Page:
Krisha and The Art of Filming Self-Destruction

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A movie that approaches and separates itself from a familiar storyline.

Self-destruction has been a popular cinematic theme since the silent era. One of the first examples being Charlie Chaplin’s The Cure from 1917, a film about a drunk who goes to a spa hoping to cure his addiction. Almost 100 years later, the most recent contribution to this popular narrative is Krisha, Trey Edward Shults’s first feature film. The film stems from Shults’s short film released the year prior titled Krisha, and, spanning over a single day, tells the story of a woman returning home after having disappeared for a number of years.

Krisha isn’t the first film to screen addiction, as stated above. To name a few movies of this genre: Miles Ahead (2016), Trainwreck (2015), Thanks for Sharing (2012), Shame (2011), Requiem for a Dream (2000), Man With a Golden Arm (1955), The Lost Weekend (1945), and Sadie McKee (1934). Yet since its festival circuit and (limited) release as of March 18th, 2016, it has gained notoriety among filmmakers, critics, and audiences. What is that makes Krisha stand out in a sea of similar stories? An independent film shot over the course of nine days, using family members, friends, and an occasional actor, the story of Krisha arises and intrigues through its ability to film the dynamics and complexities of self-destruction unlike others of its kind.

Each movie listed above has utilized addiction in a different way. However, despite the number of movies on the topic, Krisha is one of the few movies on self-destruction that doesn’t glorify the disease. It doesn’t use it as a method for making art. Nor does it make the character more loveable for being a hot mess. Krisha doesn’t end on a hopeful note, portraying the act of “getting your shit together” to be an easy task. Nor is Krisha meant to be a psychedelic trip that the audience is mesmerized by, able to focus on its cinematography rather than its story. Shame and Requiem for a Dream reach there, creating a unsettling atmosphere, twisting the audiences gut each time their addiction takes over. However, the difference between Krisha and the other two is that the former connects the audience to Krisha, whereas the latter two maintain a wall, separating viewers from the character’s emotional turmoil.

Krisha begins as a mystery. A woman drives into a neighborhood, parks alongside the curb, hesitatingly grabs a suitcase, and marches off towards a house. The tension is obvious, as all family gatherings tend to be at some point or another. It’s clear she hasn’t seen her family in some time. Krisha is quiet, her sister informs the audience that she lives alone, making her more sensitive to the openness of the house and its cringe worthy sound of pots, pans, dog barks, and family members all bouncing off the walls. The film becomes uncomfortable when we witness Krisha take a few of her many prescription pills. The film continues like this for a while, with the audience in a constant cloud of mystery, unaware of why she left, why she lives alone, why there’s tension, or what her prescription pills are for.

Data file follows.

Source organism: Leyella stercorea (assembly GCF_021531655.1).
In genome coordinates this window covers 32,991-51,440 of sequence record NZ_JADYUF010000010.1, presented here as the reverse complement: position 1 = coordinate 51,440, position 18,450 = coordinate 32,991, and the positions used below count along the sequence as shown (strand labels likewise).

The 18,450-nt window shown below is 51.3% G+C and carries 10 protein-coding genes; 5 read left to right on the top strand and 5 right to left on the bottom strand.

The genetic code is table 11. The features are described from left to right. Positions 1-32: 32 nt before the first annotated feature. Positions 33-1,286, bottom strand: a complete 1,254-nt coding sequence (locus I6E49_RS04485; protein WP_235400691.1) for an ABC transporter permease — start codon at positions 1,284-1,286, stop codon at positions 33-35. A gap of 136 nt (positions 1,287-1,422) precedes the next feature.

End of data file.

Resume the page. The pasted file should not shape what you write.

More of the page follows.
As the story grows, the film expands to include its characters. No longer are we focusing on Krisha but now we’re curious about why the characters are distant. Family members recoil at her touch, Trey is paralyzed with anger, confusion, and the uncomfortable nature of reconnecting with someone you wish would continue to disappear. Because the film doesn’t begin with Krisha’s addiction, but rather focuses on the aftermath of it, Shults’ is able to capture an element of addiction, the mentality of it, that is somewhat new to its genre. Shults’ approach provides room for the exploration of addiction as a mental illness, a battle that is never quite finishes. Krisha willingly walks into a place of shame, where her family is ready and willing to discharge anger and blame for the hurt that was left in her wake. When Krisha arrives, she feels confident that she is prepared and on some small level is deserving of compassion. On a justifiable level, the family validated Krisha’s shame. The mixture of unprocessed emotions and limited patience and compassion given to Krisha set her visit up for failure. But because the film begins on an ambiguous note, the audience is more willing to accept and sympathize with Krisha, until the truth is unveiled, at which point the audience is left to debate if blame can be placed on one single person.

The dynamic of understanding both sides, capturing addiction from all angles, creates more of a reality than other films of its genre. As often as the character’s point fingers, trying to alleviate their discomfort, Krisha is able to lay those fingers down and show the cyclical complexity of alcoholism. There’s no hopeful ending. Shults’ doesn’t allude to reconciliation or willingness from Krisha to attend rehab. Unlike some of the movies listed above, where the self-destructor embraces accountability and walks into shame with empathy and understanding, Krisha shows the difficulty of asking for help, saying sorry, and working every hour of every day to change familiar habits. Self-destruction and addiction lack simplicity because they go beyond the physical act and require one to be self-aware at all times.